On the last day of my job, one of the most common aphorisms that I heard was, “Prepare well for your second innings of student life.” I did not put much thought to it then, believed it to be just another adage used by people to bid you off on your journey. The gravity of the statement was realized by me only when I actually entered into the “second innings”. Trust me when I say it, sitting in classes is not the same as before. A few months back, you were one of the ‘artisans in making’ writing codes, handling logistics, consulting with clients and bringing profits to your company. Suddenly, you are back to the basics of all of this, sitting in the lecture rooms learning about these. Of course, you learn a lot while you work in a company, but experiential learning procedure is different from that of an academic curriculum. This made me come up with a small compendium for aspirants with work experience, who are on their way to join B-schools.
I will share my experience of what was different for me from the last time I attended college.
Number one: I realized that I had lost the tenacity to read the big fat textbooks. During my job as a developer, all my learning used to come from ‘Stackoverflow’, ‘w3schools’, ‘CodeRanch’ and many other online learning hubs. The concept of learning from textbooks for me was lost in the mists of time. Thanks to the culture of case studies, I was not completely overthrown. Not to forget the carefully tailored PPTs which cater to your night-before-exam preparation needs.
Number two: The thought process while attending a lecture had entirely changed. During my professional stint, one thing that I learnt was that you really need to listen carefully and process the information. On the first day, when I sat in the lecture, I could unravel my sense of what is important and what can be shrugged off. Unlike engineering, when I had to struggle hard to stay focused for the whole session, I actually find the subjects more related to the world.
Number three: Peer interaction was a lot easier than what it was in the first year of college. This reminds me of the first day in engineering, the shy natured me looking for the courage and tempo to go up and make new comrades for the next four years. It was a lot easier on the first day of my MBA. A smile, a shake of hand and introduction is all it takes (or maybe a little more). Of course, I would dedicate this confidence to my professional stint.
Number four: I started thinking from a broader perspective. The naive me always used to think about the next quiz, the next term, the next examination. Grades used to (or maybe it tried to) fuel the enthusiasm to gain knowledge. But this perspective changes once you face the heat of the real-life symphony. It is no more the next task, the next project or the next appraisal. It’s a constant process of gaining knowledge, for the longer run, the ‘Big Picture’.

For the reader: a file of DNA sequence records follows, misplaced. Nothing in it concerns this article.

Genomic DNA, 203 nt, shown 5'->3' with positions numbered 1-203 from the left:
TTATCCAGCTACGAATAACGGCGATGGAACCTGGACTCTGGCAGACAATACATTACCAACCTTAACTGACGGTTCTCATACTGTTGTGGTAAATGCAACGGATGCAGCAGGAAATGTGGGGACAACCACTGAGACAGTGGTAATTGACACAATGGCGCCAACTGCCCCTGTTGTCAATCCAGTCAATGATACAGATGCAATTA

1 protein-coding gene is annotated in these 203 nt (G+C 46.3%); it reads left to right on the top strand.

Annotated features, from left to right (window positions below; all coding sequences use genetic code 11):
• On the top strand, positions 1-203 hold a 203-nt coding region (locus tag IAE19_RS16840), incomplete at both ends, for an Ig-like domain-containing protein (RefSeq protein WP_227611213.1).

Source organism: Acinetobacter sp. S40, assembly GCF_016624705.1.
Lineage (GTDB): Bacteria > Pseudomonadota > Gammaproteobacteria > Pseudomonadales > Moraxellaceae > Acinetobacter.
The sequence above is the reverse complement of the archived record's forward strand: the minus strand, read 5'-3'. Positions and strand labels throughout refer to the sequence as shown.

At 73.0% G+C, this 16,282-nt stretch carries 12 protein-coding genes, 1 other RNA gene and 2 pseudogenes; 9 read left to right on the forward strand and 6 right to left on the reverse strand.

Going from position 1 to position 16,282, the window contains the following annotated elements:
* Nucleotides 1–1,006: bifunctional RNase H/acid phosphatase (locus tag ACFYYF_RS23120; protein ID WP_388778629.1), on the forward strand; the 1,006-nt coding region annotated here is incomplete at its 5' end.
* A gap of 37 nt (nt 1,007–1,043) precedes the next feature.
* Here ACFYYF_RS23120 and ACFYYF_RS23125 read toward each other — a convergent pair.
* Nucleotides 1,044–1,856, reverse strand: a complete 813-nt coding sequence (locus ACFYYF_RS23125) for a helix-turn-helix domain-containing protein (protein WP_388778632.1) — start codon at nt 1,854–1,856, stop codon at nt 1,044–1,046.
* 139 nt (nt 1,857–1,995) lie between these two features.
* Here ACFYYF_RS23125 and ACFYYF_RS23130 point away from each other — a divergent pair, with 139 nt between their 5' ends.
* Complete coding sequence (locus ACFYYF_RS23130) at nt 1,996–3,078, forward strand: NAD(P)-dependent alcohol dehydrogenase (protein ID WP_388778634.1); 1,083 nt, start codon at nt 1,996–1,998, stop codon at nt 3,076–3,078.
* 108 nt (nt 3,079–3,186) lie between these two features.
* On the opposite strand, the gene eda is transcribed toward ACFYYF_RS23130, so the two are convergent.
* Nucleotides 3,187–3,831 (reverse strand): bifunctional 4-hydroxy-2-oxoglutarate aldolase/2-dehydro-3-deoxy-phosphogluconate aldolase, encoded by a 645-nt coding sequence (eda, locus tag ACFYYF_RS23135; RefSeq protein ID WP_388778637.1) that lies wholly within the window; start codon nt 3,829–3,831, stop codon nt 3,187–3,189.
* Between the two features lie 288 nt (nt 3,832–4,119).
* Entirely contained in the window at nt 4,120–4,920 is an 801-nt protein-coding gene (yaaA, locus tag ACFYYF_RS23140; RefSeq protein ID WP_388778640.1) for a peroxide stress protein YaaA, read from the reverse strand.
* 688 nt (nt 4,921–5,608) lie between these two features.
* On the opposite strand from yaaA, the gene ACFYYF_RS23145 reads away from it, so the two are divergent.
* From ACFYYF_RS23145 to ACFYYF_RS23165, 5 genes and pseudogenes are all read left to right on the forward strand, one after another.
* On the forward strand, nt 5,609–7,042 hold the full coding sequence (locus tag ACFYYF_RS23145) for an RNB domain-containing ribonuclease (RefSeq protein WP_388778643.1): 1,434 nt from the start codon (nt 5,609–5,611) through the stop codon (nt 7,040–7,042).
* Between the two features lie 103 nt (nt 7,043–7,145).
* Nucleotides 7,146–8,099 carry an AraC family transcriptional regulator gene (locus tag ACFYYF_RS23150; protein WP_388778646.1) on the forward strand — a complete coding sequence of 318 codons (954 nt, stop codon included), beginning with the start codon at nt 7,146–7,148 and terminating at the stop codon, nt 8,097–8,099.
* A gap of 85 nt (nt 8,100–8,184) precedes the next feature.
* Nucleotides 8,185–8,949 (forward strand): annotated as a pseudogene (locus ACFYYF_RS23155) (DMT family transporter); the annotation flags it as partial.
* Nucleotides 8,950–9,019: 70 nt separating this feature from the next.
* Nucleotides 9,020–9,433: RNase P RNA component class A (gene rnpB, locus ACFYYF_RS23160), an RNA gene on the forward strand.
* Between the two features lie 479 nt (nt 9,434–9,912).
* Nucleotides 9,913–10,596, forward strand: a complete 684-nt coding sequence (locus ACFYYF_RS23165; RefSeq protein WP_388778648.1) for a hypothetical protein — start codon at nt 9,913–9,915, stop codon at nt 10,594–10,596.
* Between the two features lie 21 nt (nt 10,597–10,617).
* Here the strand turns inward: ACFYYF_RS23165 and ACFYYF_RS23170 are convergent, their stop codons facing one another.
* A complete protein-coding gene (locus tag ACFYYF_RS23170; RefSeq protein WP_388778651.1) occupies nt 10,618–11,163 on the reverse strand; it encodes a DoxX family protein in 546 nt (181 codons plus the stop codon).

Number five: Importance of the intangibles is now well appreciated by me. Teamwork, speaking etiquette, assertiveness, all of these and many more used to be just some boring concepts from the soft skill page of my undergrad curriculum. Never did I realize that these are going to be the parameters based on which I was going to build a stable future. Organisational Behaviour is of utmost importance and hence, I make sure that I practice it in all kind of assignments, class lectures, case discussions and so on.
These are a few pointers right off my mind. Not necessarily is it relevant for all the success mongers but for those of you working professionals, who find your feet fitting rightly in my shoes, here are a few guidelines from my side.
1. # Start the habit of reading again. You may find a few hiccups initially, but it helps nonetheless in the next two years.
2. # Put all your organisational practices in your B-school study too. It helps for the most of the time. Be it team building skills, leadership or simple OCB.
3. # There isn’t going to be a constant inflow of salary, so put a check on your buying habits.
4. # Remember that the b-school did not choose you, you chose the B-School. Act accordingly and set your life goals, assuming that you will have a better understanding of it already.
5. # Lastly, very few people get another chance to relive the student life. Make the most of it. Pick up the hobbies you were dreading to have since long, make new friends, party responsibly and live life. Not saying live life like it’s your last day, but make sure when you leave, it is something worth sharing.
About the Author:
Aklesh Padhy – I am an average guy, trying to break the shackles of mediocrity, to be a Jack-of-‘most’-trades and to express simplistically, the entangled thoughts in my head.